If you didn't receive a manual with your bike, fret not! A simple google search will get you your owner's manual. Here's an example of a periodic maintenance table taken off the MT09 owner's manual.
Not sure of your service intervals and what periodic maintenance to perform for your bike? Come pay us a visit or drop us a text on whatsapp @ 93276125 for general enquiries or pricing.
P.S We have cool stickers to give away (comes in gold, silver, red, blue and iridescent).
Does your bike billow smoke? Does your engine make strange sounds when starting, stopping, while it's accelerating or even when it's idle? Have people ever suggested that you need to get your bike’s engine overhauled?
But what actually is an engine overhaul?! 🤷♂️
When a bike’s engine begins to sound ‘funny’ when idling, accelerating or as it turns off, you may want to get your bike looked at by a mechanic and he may suggest an engine overhaul.
Sometimes the smallest symptom like smoke coming from the exhaust pipe or if your bike runs too hot, it could spell serious engine damage. It is hard to say without a check-up from a workshop, but you may need to take your engine apart, clean it up and replace any damaged engine parts or seals, and then put it back together like new. And, that is exactly what an engine overhaul is!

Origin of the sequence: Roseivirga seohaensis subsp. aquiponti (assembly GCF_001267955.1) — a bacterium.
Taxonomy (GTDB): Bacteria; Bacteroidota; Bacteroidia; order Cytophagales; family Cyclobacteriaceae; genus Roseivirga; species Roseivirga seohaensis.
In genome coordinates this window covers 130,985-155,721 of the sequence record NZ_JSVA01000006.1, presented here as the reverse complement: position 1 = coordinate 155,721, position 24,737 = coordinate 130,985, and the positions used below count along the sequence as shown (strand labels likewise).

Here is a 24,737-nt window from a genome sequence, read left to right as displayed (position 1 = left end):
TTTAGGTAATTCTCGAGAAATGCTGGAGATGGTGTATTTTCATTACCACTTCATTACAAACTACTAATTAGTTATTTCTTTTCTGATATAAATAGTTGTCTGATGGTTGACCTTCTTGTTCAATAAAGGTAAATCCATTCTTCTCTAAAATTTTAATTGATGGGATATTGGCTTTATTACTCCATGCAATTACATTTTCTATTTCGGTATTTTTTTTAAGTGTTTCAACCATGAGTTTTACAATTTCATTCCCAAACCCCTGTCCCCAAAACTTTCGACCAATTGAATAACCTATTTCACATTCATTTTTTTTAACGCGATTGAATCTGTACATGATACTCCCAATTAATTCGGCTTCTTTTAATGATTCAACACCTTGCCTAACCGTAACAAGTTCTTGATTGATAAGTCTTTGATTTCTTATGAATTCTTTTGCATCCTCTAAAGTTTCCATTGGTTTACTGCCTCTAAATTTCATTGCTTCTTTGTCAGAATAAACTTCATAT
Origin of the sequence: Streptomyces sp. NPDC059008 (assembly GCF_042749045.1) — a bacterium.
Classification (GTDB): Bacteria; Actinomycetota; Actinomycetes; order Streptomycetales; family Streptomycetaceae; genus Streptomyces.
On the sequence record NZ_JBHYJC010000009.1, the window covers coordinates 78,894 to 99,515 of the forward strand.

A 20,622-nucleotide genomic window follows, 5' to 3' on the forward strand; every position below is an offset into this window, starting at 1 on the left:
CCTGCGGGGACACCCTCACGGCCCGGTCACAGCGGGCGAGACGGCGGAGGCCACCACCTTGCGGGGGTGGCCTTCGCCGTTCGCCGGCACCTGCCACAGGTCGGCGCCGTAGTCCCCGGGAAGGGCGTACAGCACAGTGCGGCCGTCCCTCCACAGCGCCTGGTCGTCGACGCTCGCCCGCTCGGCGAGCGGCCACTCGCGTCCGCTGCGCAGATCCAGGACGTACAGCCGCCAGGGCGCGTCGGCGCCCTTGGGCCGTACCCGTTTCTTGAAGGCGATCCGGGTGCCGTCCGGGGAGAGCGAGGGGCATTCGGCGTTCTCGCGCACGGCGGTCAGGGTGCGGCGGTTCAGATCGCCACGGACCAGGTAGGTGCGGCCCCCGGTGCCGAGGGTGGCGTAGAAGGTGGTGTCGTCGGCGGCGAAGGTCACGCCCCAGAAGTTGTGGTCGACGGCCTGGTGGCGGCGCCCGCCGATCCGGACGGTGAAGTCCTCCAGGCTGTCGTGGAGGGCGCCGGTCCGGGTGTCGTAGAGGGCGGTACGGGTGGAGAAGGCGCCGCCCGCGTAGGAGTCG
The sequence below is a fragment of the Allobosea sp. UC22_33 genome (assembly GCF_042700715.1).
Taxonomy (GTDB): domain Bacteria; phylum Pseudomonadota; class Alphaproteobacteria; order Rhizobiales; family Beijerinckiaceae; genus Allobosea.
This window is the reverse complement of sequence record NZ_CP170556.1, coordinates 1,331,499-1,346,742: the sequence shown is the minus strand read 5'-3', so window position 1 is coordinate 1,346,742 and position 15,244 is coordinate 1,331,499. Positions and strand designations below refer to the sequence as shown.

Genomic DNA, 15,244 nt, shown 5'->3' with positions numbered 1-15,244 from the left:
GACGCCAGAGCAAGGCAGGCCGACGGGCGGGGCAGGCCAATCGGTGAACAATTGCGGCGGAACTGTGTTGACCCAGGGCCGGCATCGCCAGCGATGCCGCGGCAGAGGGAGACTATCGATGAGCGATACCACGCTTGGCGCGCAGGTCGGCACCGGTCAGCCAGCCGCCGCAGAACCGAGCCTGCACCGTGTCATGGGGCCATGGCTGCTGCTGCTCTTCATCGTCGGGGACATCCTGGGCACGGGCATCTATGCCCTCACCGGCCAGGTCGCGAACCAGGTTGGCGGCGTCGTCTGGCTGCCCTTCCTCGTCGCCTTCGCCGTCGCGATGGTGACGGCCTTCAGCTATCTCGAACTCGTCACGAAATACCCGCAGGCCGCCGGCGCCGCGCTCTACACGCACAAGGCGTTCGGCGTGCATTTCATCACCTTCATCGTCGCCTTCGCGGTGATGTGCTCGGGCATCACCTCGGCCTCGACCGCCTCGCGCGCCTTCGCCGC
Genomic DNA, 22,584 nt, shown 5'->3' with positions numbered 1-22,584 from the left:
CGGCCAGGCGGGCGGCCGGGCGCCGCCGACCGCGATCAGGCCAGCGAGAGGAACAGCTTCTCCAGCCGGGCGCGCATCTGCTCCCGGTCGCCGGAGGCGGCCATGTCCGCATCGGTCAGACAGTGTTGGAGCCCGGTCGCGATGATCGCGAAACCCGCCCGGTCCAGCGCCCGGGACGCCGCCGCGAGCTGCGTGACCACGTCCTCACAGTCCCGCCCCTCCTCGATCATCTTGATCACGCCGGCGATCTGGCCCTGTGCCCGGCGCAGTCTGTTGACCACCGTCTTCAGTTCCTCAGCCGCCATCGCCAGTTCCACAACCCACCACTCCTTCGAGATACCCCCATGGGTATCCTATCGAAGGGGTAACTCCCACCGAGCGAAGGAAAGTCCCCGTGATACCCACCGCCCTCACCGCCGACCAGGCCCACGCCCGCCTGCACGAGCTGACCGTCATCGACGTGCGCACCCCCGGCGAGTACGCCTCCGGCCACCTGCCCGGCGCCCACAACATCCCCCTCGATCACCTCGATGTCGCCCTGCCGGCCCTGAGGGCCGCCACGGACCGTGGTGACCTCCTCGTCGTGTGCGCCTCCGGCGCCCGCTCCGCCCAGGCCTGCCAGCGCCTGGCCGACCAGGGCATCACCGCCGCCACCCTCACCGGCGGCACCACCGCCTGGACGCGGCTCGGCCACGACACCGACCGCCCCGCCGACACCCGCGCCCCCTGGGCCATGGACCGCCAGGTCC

Top overhaul / Partial rebuild
There are a few ways or terms used to describe an engine overhaul. For example, some workshops term it a ‘top overhaul’ or partial rebuild. This happens when mechanics don’t have to take the whole engine out to rebuild and repair it or they don’t overhaul the whole engine, but just components of it such as replacing the pistons rings, cylinder liners or all pistons (if needed). A top overhaul will get your engine back in shape, and its performance will be as good as new!
Major / Full engine overhaul
More extensive rebuilding is considered a major or full engine overhaul, and this requires the whole engine to be removed from the chassis so it can be thoroughly taken apart. Every nut, bolt and removable part is cleaned and replaced with new, original factory engine parts. So, a complete engine overhaul is more expensive than a top overhaul/partial rebuild, for obvious reasons – the engine must be removed from the chassis, however, you vehicle’s engine will function like new or even better.
This is why many people rebuild their vehicle’s engines every few years, especially for enthusiasts who care very much how well their ride sound, function and look. An engine rebuild can make your vehicle more dependable and run its best.
Bear's Garage takes pride in rebuilding engines because we know how inconvenient it can get without a proper functioning vehicle for transport. All engines are rebuilt with original factory parts, unless otherwise stated or if it’s an engine upgrade. We offer quality engine overhaul packages at affordable pricing with minimum downtime, so you get to spend more time with your bike rather than with us.
For booking or enquiries, Whatsapp or call us directly @ 93276125.
For now, enjoy the pictures below of a recently rebuilt engine off a Spark 135, and our cats ✌️